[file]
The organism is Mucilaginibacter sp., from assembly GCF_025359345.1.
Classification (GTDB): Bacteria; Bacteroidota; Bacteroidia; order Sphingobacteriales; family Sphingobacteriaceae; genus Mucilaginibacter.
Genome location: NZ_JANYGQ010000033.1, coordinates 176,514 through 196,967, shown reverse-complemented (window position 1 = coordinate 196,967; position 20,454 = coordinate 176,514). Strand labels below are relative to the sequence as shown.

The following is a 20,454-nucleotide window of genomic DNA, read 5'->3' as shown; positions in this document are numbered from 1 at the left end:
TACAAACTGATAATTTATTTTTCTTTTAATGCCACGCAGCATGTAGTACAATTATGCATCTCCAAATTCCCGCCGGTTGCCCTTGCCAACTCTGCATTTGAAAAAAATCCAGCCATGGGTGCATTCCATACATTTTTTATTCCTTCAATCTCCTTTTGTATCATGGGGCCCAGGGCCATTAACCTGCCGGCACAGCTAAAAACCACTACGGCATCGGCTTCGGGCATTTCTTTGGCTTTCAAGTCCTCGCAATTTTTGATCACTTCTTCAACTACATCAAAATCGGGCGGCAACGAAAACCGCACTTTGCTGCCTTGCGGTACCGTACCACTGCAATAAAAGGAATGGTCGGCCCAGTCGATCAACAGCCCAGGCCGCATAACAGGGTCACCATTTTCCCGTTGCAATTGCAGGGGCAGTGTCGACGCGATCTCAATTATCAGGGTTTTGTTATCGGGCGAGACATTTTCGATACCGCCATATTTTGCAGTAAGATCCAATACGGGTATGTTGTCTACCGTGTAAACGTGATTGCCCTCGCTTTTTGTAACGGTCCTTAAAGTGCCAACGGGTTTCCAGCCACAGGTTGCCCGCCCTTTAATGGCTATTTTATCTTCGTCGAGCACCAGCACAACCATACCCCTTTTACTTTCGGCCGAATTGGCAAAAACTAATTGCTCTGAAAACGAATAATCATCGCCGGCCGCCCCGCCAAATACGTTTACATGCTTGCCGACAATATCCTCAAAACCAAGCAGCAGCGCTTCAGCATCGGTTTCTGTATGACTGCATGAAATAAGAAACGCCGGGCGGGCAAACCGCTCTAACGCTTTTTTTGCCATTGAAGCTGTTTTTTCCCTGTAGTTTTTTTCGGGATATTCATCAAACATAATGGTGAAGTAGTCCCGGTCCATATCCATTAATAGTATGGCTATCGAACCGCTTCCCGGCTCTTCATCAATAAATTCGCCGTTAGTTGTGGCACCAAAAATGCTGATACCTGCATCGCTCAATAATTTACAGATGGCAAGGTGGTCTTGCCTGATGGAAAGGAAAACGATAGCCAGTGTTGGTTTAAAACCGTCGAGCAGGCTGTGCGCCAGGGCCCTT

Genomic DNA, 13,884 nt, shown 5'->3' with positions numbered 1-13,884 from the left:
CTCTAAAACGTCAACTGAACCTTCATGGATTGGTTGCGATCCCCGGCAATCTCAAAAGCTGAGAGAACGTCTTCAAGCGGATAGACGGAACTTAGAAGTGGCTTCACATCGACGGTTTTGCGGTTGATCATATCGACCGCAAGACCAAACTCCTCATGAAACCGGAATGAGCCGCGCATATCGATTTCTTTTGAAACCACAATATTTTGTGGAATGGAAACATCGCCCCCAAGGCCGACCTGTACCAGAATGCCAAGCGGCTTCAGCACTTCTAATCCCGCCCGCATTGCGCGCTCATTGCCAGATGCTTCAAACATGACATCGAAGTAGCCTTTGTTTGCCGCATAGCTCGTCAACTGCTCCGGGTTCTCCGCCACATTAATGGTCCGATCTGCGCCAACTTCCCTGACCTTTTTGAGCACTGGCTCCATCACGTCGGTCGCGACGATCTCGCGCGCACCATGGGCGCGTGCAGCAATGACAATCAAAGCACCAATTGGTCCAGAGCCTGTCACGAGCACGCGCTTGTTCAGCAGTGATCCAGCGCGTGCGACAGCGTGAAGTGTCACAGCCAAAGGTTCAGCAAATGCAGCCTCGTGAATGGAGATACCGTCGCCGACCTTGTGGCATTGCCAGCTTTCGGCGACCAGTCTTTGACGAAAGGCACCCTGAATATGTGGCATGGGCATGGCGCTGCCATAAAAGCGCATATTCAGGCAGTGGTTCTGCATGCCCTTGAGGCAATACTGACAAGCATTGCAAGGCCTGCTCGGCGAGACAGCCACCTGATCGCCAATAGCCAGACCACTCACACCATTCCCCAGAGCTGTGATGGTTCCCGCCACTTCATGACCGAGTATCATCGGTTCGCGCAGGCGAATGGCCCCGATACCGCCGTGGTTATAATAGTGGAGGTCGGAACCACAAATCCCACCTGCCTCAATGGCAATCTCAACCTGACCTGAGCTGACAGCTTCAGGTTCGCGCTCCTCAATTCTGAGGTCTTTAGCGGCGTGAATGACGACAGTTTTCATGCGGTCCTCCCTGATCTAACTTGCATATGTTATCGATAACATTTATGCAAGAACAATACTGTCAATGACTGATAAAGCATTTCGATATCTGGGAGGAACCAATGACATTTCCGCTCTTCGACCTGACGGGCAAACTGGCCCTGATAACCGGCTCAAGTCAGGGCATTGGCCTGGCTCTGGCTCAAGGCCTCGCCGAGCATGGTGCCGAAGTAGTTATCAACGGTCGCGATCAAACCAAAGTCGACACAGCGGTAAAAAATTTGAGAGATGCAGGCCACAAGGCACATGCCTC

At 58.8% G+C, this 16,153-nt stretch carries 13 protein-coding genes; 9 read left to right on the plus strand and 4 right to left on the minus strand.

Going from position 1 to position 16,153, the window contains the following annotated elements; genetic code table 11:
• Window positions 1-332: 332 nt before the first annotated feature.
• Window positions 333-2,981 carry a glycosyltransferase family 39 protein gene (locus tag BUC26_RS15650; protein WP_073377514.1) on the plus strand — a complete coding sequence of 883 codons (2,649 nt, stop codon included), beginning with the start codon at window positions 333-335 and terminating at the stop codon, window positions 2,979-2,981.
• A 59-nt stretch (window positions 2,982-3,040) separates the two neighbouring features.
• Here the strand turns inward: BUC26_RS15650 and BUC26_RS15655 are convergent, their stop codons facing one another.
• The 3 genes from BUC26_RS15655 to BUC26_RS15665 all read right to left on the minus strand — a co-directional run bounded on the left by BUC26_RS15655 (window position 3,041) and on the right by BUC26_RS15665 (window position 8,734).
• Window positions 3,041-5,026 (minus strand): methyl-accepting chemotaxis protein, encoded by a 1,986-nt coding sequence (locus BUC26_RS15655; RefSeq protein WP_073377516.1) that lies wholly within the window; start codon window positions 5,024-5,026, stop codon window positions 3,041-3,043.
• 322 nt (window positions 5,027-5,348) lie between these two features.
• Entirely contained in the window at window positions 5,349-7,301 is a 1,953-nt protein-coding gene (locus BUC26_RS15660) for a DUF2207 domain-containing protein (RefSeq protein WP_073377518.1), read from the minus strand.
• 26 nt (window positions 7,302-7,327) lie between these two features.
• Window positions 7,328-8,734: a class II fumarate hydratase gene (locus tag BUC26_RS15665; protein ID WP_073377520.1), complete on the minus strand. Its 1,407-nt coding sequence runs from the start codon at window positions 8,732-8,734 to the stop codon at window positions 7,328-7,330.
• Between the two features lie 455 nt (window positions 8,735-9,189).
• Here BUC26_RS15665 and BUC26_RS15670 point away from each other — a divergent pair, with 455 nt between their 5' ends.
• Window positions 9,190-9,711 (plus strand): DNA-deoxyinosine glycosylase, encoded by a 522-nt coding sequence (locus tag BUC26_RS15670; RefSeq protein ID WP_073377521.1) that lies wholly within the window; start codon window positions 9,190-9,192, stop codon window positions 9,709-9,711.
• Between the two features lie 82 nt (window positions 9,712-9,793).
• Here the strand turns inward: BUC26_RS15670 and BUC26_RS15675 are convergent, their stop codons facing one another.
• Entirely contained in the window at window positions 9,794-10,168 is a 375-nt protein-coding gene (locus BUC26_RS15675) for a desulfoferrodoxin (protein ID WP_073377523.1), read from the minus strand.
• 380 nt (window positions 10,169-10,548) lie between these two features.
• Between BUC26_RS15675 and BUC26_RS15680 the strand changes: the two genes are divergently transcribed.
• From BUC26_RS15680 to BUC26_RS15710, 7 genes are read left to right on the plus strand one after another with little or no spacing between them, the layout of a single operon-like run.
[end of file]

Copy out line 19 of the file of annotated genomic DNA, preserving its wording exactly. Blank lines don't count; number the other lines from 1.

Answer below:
• Window positions 7,328-8,734: a class II fumarate hydratase gene (locus tag BUC26_RS15665; protein ID WP_073377520.1), complete on the minus strand. Its 1,407-nt coding sequence runs from the start codon at window positions 8,732-8,734 to the stop codon at window positions 7,328-7,330.